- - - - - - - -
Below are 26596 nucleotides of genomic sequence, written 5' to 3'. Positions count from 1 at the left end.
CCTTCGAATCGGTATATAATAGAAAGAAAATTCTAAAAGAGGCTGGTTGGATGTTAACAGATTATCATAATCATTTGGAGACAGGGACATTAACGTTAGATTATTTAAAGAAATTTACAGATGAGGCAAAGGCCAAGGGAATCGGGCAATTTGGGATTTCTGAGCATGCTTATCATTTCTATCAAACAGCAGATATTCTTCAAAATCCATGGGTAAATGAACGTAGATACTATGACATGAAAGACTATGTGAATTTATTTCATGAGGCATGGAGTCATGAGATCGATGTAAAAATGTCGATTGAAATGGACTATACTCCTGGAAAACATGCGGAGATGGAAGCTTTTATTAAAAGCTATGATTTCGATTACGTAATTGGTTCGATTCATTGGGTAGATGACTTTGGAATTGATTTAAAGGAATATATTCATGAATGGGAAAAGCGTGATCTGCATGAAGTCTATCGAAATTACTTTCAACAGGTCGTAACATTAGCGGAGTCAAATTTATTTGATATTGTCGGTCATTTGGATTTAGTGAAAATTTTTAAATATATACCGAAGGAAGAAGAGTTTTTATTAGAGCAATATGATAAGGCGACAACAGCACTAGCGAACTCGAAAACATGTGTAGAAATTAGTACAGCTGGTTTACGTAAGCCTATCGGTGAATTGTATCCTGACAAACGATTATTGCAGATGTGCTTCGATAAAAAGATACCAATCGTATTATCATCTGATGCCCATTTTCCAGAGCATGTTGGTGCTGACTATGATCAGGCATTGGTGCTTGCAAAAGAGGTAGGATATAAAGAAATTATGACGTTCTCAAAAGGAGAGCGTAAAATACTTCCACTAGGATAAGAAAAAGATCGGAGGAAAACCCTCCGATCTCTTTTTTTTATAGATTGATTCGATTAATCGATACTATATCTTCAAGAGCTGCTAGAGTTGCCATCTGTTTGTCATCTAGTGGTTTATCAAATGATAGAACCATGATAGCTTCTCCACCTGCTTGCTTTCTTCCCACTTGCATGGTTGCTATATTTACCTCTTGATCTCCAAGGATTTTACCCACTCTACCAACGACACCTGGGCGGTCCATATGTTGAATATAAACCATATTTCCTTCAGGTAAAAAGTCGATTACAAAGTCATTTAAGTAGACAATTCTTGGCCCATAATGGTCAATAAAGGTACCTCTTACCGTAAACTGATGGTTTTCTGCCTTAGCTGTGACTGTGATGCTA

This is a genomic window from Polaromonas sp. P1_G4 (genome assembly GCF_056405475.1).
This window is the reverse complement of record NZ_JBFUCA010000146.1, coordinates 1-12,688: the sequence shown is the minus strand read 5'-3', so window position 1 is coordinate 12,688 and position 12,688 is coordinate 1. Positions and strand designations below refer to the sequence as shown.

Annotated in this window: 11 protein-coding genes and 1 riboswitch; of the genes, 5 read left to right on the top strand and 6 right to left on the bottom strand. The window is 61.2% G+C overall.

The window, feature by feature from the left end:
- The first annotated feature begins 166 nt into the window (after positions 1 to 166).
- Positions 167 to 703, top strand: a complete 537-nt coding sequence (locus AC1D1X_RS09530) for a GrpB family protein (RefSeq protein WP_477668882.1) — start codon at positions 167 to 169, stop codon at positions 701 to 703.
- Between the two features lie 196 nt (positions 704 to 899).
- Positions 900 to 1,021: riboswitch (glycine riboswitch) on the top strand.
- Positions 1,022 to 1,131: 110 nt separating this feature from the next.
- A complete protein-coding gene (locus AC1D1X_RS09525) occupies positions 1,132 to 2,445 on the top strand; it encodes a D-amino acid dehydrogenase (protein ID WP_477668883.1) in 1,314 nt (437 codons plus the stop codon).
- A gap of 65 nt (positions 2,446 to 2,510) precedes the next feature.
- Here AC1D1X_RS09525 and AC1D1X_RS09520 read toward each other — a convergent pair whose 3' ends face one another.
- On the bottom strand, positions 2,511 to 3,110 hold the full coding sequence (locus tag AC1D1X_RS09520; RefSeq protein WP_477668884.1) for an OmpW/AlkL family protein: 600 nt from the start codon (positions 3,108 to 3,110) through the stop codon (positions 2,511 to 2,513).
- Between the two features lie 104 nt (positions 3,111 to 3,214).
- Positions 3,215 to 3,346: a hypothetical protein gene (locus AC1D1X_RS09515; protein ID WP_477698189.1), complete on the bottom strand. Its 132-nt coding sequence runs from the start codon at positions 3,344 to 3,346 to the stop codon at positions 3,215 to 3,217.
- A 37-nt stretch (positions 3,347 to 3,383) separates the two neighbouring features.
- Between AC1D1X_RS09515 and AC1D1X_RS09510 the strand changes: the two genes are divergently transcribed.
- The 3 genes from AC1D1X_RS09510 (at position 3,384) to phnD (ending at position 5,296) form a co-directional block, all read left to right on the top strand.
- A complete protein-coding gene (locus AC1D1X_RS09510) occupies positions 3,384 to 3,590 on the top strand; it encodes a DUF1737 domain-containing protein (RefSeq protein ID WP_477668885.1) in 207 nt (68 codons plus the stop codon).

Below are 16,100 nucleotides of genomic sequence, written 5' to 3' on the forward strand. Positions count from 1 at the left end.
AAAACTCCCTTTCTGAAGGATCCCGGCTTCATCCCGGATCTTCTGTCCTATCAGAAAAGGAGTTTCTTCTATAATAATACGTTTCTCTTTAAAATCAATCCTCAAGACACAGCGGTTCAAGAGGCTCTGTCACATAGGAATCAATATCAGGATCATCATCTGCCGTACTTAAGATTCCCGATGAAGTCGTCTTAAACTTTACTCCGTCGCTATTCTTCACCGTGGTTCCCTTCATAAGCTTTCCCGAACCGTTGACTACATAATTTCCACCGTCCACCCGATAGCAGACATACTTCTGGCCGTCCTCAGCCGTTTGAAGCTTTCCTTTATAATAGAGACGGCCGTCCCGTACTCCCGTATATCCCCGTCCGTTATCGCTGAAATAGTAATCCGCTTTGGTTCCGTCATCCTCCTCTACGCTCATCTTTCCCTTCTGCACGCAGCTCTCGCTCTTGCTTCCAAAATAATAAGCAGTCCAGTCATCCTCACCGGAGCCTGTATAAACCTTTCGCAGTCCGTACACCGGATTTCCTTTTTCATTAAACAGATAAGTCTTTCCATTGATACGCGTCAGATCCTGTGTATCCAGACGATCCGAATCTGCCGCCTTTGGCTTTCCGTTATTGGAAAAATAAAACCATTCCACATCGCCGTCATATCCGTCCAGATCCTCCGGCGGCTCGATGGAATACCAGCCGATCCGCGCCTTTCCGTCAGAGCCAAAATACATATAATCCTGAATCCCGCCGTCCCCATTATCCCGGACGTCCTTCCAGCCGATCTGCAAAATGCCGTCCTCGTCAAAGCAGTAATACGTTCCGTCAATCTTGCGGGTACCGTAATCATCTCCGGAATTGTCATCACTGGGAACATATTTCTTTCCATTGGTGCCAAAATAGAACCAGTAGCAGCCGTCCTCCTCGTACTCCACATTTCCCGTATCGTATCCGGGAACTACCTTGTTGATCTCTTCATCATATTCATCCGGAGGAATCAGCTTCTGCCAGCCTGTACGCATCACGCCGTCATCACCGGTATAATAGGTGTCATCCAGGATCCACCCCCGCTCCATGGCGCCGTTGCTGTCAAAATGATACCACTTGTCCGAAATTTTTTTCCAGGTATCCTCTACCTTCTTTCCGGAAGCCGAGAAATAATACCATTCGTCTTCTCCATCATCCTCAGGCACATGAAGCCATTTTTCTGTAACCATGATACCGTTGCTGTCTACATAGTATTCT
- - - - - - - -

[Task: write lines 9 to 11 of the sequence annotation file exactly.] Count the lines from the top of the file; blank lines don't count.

- Between the two features lie 196 nt (positions 704 to 899).
- Positions 900 to 1,021: riboswitch (glycine riboswitch) on the top strand.
- Positions 1,022 to 1,131: 110 nt separating this feature from the next.